It’s been a month since the deadly terrorist attack on Army Public School in Peshawar that shocked the world. Pakistan is not unfamiliar with the phenomenon of terrorism, but the massacre of 130 schoolchildren is unparalleled in the country’s tumultuous history. The nation went into mourning and winter vacations were extended to allow for schools to adopt appropriate security measures. As shock turned into anger, the voices demanding concrete action became louder than ever. A month on, and with schools having reopened, where does Pakistan stand in its battle against Takfiri extremism and terrorism?
As it has been with Pakistan, the army is shouldering responsibility for restoring law and order. In the face of varying and, admittedly, inept civilian governments the larger population has looked on the army as the only constant during cycles of upheaval. Despite the army’s own role in overthrowing governments and establishing military dictatorships, the view that the army is the only institution in Pakistan that can fix the country’s many problems springing from instability and terrorism has only gained popularity in light of the recent Peshawar massacre.
The army, under the auspices of Gen. Raheel Sharif, has been quick to respond. It launched operations in the tribal regions to neutralize terrorist cells, cracked down on various suspects and groups in different hot-spots of Pakistan and even proposed the setting up of military courts to try apprehended (alleged) terrorists deeming the civilian justice system as inadequate and insufficient. The operations are continuing, with Raheel Sharif vowing to root out terrorism from Pakistan.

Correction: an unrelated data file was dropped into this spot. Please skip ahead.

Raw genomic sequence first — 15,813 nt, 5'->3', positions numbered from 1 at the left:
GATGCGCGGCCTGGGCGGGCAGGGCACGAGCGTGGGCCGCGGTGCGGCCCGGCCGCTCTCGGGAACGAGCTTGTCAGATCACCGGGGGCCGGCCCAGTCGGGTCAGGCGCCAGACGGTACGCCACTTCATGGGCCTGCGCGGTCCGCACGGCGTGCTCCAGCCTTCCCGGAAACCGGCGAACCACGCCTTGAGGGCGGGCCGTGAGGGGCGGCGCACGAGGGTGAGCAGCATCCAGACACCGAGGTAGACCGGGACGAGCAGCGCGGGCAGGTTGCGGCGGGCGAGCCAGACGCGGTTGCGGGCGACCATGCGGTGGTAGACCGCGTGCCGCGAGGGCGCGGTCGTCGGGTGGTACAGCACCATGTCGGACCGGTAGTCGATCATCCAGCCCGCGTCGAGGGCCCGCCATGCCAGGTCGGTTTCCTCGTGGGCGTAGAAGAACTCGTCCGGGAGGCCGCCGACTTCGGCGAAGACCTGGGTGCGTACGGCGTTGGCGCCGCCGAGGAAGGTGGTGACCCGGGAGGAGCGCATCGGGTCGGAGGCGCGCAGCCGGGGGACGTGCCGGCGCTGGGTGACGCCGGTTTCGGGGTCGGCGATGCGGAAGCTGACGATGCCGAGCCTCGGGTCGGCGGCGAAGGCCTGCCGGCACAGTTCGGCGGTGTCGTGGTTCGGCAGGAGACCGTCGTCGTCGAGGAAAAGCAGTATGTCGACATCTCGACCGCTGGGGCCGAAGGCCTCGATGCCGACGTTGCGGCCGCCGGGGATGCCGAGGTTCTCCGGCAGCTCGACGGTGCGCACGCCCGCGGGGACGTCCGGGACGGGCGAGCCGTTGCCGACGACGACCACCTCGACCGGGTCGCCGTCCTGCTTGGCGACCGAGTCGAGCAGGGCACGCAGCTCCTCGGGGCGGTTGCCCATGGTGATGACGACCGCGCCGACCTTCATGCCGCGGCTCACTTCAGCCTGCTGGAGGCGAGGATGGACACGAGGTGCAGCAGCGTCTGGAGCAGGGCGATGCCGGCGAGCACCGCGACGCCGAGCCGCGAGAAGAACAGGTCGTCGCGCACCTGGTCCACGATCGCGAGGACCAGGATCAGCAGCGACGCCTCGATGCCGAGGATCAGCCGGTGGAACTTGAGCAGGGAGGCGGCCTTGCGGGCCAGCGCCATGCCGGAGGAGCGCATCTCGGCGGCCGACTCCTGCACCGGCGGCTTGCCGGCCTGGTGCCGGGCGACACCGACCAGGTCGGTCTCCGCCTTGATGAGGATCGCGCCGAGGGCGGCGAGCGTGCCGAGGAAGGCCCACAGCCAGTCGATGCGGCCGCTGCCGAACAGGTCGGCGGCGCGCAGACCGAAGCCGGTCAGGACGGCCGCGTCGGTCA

However, objectively looking at the dubious dealings of the Pakistani army in the past raises eyebrows in many quarters. The Pakistan Armed Forces have been accused of playing the ‘good terrorist’ versus the ‘bad terrorist’ game. Perhaps one may call it a prudent decision considering Afghanistan’s future still remains precarious and Pakistan needs to prepare for all eventualities, including the reemergence of the Taliban once the occupation forces leave. It will be naïve to say that the US-led occupation has effectively fractured the militant group. The Taliban not only survives, but remains a force to be reckoned with. The Pakistani army has continued to factor that in. But to what end? Could planning for a distant and unpredictable future be destroying Pakistan internally? Clearly, the army and the intelligence community don’t think so.